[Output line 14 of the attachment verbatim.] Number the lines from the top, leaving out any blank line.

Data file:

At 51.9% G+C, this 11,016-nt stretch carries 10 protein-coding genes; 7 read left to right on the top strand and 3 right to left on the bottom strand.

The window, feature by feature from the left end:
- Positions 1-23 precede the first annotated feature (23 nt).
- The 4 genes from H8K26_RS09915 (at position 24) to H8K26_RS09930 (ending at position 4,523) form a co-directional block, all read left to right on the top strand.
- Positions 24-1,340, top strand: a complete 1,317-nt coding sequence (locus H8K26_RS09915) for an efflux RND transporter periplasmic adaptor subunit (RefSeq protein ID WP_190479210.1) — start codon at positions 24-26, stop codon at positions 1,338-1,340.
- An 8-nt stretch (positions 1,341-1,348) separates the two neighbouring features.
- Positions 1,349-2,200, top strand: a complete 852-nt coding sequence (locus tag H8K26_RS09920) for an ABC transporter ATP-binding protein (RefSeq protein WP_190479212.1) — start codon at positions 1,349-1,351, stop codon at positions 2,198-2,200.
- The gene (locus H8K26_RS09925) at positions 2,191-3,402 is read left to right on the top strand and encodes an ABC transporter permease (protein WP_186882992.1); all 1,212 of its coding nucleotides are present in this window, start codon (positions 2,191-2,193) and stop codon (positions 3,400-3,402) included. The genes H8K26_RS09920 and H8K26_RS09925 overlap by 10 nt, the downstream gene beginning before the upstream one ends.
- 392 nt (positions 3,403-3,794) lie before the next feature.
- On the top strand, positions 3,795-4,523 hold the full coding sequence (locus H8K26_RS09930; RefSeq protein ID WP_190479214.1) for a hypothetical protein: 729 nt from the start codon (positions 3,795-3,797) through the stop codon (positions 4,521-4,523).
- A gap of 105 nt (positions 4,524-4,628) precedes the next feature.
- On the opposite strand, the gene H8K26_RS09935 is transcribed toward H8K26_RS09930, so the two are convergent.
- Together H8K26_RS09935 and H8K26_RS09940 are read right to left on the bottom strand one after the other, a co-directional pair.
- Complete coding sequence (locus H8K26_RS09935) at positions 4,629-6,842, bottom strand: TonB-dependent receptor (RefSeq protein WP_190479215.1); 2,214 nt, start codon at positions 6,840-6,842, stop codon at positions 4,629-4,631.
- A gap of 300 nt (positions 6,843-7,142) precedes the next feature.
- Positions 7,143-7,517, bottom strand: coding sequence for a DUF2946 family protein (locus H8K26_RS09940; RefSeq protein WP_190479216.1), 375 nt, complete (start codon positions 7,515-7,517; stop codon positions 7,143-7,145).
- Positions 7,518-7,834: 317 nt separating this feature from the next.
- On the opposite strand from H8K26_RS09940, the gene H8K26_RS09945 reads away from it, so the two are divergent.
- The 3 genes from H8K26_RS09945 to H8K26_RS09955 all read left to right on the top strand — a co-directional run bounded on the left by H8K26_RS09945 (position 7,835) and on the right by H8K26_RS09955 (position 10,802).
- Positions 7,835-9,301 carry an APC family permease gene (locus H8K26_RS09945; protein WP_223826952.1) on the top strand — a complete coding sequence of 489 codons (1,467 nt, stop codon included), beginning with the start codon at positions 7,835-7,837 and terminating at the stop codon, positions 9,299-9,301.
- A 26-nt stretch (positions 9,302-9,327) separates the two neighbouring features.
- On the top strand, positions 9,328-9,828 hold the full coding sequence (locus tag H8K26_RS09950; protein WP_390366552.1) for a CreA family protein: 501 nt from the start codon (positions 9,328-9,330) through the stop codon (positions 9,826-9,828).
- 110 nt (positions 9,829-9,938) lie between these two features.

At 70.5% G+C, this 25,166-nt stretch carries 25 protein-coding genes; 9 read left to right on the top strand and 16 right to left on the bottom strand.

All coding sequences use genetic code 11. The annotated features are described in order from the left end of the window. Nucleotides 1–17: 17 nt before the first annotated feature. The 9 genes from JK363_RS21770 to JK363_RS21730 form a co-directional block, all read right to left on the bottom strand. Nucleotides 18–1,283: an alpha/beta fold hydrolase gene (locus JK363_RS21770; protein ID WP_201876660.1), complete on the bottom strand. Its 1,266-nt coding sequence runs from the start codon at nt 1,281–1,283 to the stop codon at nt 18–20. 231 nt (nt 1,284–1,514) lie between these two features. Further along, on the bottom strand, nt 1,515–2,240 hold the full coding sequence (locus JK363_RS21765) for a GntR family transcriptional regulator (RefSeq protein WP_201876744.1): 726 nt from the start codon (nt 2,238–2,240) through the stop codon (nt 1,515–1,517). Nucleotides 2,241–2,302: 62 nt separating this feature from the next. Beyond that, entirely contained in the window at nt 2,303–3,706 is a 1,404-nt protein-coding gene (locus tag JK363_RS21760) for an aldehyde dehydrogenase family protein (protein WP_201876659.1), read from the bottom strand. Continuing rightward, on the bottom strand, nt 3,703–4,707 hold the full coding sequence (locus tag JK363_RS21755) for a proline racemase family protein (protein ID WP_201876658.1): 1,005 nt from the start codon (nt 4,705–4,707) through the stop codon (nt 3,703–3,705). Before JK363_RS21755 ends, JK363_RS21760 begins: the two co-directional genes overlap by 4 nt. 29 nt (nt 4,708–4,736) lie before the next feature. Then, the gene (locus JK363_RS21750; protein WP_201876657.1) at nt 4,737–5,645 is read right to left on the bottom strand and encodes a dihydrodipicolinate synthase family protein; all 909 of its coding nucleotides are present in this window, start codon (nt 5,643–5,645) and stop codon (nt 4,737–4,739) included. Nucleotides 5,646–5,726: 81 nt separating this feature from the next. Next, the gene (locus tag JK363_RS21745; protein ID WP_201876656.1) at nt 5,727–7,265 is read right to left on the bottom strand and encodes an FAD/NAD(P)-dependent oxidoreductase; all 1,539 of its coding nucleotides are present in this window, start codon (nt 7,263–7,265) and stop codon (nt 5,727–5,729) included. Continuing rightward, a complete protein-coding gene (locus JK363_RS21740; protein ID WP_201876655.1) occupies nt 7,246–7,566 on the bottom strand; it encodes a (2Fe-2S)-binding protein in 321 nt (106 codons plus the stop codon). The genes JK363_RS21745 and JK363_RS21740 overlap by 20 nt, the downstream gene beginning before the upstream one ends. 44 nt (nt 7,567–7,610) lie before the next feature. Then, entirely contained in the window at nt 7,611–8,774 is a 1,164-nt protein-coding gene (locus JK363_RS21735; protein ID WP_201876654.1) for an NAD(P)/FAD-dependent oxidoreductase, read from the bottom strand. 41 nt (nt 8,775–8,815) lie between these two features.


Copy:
- Complete coding sequence (locus H8K26_RS09935) at positions 4,629-6,842, bottom strand: TonB-dependent receptor (RefSeq protein WP_190479215.1); 2,214 nt, start codon at positions 6,840-6,842, stop codon at positions 4,629-4,631.